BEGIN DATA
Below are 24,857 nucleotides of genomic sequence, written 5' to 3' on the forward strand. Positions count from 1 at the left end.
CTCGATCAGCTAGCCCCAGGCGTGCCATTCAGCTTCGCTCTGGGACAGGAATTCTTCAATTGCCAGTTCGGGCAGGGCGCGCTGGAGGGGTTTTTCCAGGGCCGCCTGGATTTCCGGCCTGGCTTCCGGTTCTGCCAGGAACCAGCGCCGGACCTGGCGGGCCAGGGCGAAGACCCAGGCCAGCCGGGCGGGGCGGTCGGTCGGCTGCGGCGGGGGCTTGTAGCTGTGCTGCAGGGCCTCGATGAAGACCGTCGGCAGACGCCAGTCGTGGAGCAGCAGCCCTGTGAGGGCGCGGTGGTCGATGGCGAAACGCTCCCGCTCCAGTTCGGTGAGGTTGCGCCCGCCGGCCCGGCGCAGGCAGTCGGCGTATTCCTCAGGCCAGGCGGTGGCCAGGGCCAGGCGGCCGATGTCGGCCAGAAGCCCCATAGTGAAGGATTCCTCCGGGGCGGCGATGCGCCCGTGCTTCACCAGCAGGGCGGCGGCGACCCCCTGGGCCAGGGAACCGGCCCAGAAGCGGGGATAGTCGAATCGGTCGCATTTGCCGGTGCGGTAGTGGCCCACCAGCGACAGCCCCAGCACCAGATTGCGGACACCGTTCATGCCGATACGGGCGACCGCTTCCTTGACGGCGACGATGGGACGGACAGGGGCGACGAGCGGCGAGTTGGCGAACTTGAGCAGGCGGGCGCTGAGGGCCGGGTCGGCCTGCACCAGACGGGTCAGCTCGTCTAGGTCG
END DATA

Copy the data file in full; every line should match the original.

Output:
Below are 24,857 nucleotides of genomic sequence, written 5' to 3' on the forward strand. Positions count from 1 at the left end.
CTCGATCAGCTAGCCCCAGGCGTGCCATTCAGCTTCGCTCTGGGACAGGAATTCTTCAATTGCCAGTTCGGGCAGGGCGCGCTGGAGGGGTTTTTCCAGGGCCGCCTGGATTTCCGGCCTGGCTTCCGGTTCTGCCAGGAACCAGCGCCGGACCTGGCGGGCCAGGGCGAAGACCCAGGCCAGCCGGGCGGGGCGGTCGGTCGGCTGCGGCGGGGGCTTGTAGCTGTGCTGCAGGGCCTCGATGAAGACCGTCGGCAGACGCCAGTCGTGGAGCAGCAGCCCTGTGAGGGCGCGGTGGTCGATGGCGAAACGCTCCCGCTCCAGTTCGGTGAGGTTGCGCCCGCCGGCCCGGCGCAGGCAGTCGGCGTATTCCTCAGGCCAGGCGGTGGCCAGGGCCAGGCGGCCGATGTCGGCCAGAAGCCCCATAGTGAAGGATTCCTCCGGGGCGGCGATGCGCCCGTGCTTCACCAGCAGGGCGGCGGCGACCCCCTGGGCCAGGGAACCGGCCCAGAAGCGGGGATAGTCGAATCGGTCGCATTTGCCGGTGCGGTAGTGGCCCACCAGCGACAGCCCCAGCACCAGATTGCGGACACCGTTCATGCCGATACGGGCGACCGCTTCCTTGACGGCGACGATGGGACGGACAGGGGCGACGAGCGGCGAGTTGGCGAACTTGAGCAGGCGGGCGCTGAGGGCCGGGTCGGCCTGCACCAGACGGGTCAGCTCGTCTAGGTCG